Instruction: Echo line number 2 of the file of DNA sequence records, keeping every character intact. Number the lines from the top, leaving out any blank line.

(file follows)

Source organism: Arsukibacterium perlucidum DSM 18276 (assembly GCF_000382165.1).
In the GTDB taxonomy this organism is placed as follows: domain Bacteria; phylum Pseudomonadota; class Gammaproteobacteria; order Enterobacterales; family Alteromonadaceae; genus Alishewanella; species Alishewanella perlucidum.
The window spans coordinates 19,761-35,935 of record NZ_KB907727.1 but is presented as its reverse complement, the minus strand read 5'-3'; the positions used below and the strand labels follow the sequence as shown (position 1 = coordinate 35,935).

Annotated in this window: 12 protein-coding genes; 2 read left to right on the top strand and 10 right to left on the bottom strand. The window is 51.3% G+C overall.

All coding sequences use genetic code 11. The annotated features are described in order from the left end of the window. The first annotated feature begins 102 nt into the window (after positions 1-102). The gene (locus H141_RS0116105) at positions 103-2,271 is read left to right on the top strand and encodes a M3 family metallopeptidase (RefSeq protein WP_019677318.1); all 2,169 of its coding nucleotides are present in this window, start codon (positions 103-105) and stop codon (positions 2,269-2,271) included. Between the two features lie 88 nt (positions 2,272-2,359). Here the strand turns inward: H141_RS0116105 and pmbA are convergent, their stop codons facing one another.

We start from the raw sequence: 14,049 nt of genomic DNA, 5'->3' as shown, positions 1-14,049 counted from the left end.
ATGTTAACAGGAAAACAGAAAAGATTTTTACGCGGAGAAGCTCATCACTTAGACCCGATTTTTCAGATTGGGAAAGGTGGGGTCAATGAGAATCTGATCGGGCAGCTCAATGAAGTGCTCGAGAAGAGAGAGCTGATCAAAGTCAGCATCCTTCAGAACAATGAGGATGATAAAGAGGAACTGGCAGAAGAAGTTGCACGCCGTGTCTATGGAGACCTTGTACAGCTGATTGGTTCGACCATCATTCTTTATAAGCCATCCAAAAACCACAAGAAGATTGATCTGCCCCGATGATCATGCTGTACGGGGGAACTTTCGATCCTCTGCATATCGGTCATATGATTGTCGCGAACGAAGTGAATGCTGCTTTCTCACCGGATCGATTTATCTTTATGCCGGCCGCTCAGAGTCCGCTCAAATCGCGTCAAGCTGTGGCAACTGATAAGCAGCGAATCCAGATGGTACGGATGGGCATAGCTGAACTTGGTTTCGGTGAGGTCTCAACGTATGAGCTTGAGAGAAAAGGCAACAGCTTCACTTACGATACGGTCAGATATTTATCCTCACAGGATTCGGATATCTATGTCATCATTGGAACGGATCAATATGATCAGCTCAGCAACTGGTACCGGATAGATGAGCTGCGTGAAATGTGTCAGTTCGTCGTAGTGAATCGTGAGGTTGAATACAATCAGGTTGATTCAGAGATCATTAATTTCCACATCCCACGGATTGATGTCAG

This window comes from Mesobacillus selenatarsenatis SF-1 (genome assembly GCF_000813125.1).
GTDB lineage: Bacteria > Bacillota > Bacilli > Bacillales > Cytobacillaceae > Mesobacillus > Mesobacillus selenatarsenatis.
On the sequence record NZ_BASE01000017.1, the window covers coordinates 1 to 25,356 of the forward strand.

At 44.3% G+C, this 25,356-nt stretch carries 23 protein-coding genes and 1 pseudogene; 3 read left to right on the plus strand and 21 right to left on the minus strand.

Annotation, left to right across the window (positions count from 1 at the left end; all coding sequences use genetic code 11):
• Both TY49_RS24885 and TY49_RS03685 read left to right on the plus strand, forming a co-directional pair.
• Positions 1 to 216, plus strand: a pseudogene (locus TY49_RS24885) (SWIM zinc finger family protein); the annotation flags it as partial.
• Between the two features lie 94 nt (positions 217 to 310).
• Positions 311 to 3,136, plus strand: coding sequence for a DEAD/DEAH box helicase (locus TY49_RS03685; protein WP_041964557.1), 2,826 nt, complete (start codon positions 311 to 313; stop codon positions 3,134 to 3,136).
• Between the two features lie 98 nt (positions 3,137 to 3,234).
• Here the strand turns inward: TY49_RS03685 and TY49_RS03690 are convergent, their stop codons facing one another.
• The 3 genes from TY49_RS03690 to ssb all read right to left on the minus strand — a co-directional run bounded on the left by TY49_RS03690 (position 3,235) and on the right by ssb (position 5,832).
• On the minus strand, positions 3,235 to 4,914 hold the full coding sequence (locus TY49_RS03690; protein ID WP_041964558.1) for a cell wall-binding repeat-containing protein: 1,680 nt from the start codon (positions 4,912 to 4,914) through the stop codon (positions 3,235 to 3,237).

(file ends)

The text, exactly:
In the GTDB taxonomy this organism is placed as follows: domain Bacteria; phylum Pseudomonadota; class Gammaproteobacteria; order Enterobacterales; family Alteromonadaceae; genus Alishewanella; species Alishewanella perlucidum.